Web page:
• Death •
August 11, 2006
July 24, 2006
The modern state is driven by an ambition to expand into every area of human activity. The logic of the expansive state is to control or regulate all dimensions of life. The personal and private is undermined in favor of the public and the political. The institutions that stand in the way of unchecked government expansion — especially the family — are progressively stripped of what had been considered sovereign rights and unquestioned roles.
July 6, 2006
Philip Rieff, who died last Saturday at age 83, was one of those few individuals in any generation who names their own age in indelible ink. Philip Rieff, known best as a sociologist and interpreter of Sigmund Freud, did this in 1961 when he wrote of the “triumph of the therapeutic” in contemporary culture.
June 28, 2006
Anne Lamott is a writer of incredible honesty and uncommon candor. Beyond this, she is a highly gifted artist, writing with a fluid and passionate style that attracts readers who quickly feel drawn into Lamott's life and experiences. Writing in the June 25, 2006 edition of The Los Angeles Times, Lamott begins with these words: “The man I killed did not want to die, but he no longer felt he had much of a choice.” The language is truly shocking, and Lamott obviously intends to catch the attention of readers when she speaks of “the man I killed.” If it is attention she wants, she is almost sure to get more than she intended.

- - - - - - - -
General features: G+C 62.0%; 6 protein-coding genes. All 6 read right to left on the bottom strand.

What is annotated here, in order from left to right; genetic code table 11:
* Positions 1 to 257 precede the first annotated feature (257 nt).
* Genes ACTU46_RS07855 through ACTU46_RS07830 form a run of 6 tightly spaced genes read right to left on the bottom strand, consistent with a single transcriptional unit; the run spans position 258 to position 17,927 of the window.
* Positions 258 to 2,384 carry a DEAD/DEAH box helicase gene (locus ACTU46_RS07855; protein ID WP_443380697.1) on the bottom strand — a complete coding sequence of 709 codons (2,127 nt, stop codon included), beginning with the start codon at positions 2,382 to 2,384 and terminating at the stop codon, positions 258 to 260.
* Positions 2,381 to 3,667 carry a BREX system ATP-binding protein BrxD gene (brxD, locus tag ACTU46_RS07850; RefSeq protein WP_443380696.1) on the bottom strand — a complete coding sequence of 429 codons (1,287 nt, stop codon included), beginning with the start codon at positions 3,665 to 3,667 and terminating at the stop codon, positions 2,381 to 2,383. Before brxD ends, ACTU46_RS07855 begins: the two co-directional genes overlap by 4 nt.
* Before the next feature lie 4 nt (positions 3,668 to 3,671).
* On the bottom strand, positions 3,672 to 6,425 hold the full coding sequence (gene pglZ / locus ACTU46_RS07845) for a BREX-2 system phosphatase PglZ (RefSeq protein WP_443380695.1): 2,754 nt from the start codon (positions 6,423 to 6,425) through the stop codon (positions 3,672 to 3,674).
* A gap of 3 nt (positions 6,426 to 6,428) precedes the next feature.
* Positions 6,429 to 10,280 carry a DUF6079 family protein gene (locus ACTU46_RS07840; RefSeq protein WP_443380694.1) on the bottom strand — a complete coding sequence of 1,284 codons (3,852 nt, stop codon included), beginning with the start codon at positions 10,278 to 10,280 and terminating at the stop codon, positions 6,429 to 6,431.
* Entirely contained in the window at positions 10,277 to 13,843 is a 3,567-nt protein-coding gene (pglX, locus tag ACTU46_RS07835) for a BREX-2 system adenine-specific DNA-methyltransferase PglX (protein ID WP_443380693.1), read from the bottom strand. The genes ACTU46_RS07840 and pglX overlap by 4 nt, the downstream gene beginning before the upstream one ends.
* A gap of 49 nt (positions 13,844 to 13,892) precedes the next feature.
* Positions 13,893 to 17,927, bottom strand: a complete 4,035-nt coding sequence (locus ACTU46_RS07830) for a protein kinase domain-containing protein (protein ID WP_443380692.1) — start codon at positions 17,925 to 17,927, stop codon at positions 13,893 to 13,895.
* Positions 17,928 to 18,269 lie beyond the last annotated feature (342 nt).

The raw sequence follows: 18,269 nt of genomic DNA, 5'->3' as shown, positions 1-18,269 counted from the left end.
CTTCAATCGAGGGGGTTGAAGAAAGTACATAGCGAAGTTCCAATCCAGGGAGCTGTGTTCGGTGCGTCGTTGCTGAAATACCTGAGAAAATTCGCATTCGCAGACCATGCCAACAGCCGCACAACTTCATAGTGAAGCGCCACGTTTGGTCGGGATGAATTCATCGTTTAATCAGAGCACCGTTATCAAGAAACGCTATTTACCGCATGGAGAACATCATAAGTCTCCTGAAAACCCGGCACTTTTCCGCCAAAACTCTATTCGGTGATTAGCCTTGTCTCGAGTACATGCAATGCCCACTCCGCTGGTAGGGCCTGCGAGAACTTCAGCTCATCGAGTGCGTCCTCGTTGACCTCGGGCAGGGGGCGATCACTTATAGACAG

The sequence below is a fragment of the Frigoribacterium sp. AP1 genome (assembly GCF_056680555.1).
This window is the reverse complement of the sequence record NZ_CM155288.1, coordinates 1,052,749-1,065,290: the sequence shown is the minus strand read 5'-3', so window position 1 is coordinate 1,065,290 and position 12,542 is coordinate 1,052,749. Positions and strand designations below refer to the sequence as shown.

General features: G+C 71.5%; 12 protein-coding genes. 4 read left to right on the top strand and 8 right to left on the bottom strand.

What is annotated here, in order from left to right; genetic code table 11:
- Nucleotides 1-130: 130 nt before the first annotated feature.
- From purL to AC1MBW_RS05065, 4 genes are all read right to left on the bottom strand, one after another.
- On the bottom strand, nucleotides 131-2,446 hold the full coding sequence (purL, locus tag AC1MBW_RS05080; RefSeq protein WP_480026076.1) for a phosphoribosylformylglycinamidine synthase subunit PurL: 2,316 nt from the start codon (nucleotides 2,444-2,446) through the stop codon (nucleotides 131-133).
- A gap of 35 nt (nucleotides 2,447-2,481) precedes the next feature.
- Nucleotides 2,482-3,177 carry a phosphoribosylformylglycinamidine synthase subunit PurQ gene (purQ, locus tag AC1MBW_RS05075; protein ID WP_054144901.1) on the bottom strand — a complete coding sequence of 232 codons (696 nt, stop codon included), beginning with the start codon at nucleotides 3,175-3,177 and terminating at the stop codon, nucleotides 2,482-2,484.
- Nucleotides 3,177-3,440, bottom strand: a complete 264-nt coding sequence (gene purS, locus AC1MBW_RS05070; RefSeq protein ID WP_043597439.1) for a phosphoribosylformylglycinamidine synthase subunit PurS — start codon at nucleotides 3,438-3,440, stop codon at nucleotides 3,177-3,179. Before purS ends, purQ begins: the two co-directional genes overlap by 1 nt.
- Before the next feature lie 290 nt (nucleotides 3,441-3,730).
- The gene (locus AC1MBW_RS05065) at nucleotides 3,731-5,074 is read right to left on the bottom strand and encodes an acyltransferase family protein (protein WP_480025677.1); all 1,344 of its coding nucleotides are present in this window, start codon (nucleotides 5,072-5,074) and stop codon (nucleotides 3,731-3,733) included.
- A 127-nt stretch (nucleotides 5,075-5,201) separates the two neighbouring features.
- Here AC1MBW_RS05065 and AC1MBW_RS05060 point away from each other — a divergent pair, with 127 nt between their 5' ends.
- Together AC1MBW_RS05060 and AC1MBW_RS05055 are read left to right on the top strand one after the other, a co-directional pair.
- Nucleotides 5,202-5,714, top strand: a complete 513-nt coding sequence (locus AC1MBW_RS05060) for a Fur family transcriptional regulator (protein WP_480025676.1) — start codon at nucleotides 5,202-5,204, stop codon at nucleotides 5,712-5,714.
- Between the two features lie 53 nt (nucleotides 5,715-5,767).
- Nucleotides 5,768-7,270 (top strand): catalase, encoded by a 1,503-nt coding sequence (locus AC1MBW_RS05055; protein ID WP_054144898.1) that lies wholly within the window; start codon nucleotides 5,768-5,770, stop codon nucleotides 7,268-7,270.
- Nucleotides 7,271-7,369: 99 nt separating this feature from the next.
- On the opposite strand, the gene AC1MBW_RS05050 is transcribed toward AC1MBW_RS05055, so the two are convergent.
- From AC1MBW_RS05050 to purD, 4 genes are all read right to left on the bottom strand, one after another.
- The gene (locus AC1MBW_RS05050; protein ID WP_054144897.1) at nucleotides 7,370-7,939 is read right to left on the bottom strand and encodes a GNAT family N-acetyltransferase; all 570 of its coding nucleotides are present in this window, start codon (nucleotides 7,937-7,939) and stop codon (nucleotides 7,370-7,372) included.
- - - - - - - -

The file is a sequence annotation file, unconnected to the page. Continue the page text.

May 17, 2006
Jaroslav Pelikan, one of the Christian tradition’s greatest historians of doctrine, died Saturday, May 13, 2006, of lung cancer. Pelikan had served for many years as Sterling Professor of History at Yale University — holding the university’s most prestigious professorial title. He was also a prolific author, writing more than thirty books, ranging from classical studies to considerations of Bach and Faust.
May 15, 2006
Michael Clough, a specialist on African issues, argues that the murderous tragedy in the Darfur region of Sudan is not, properly speaking, genocide.
March 31, 2006
March 31, 2006
Today, March 31, 2006, marks the one year anniversary of Terri Schiavo’s death by starvation. All too quickly, Terri’s name and cause disappeared from the national awareness as our attention-deficit culture moved on to other issues and other concerns. On this first anniversary of Terri’s death, Dr. Mohler considers once again the question whether personal autonomy really is, or ought to be, the highest moral claim.
February 22, 2006
The diagnosis of cancer is one that will come to millions of Christians. How are we to respond? That was the question on yesterday’s edition of The Albert Mohler Program, when my guest was Dr. Don Whitney, Professor of Spirituality at The Southern Baptist Theological Seminary and author of Spiritual Disciplines for the Christian Life and other very helpful books. The show is entitled, Redeeming Cancer, and I believe that Don’s testimony of his recent diagnosis with cancer will encourage many.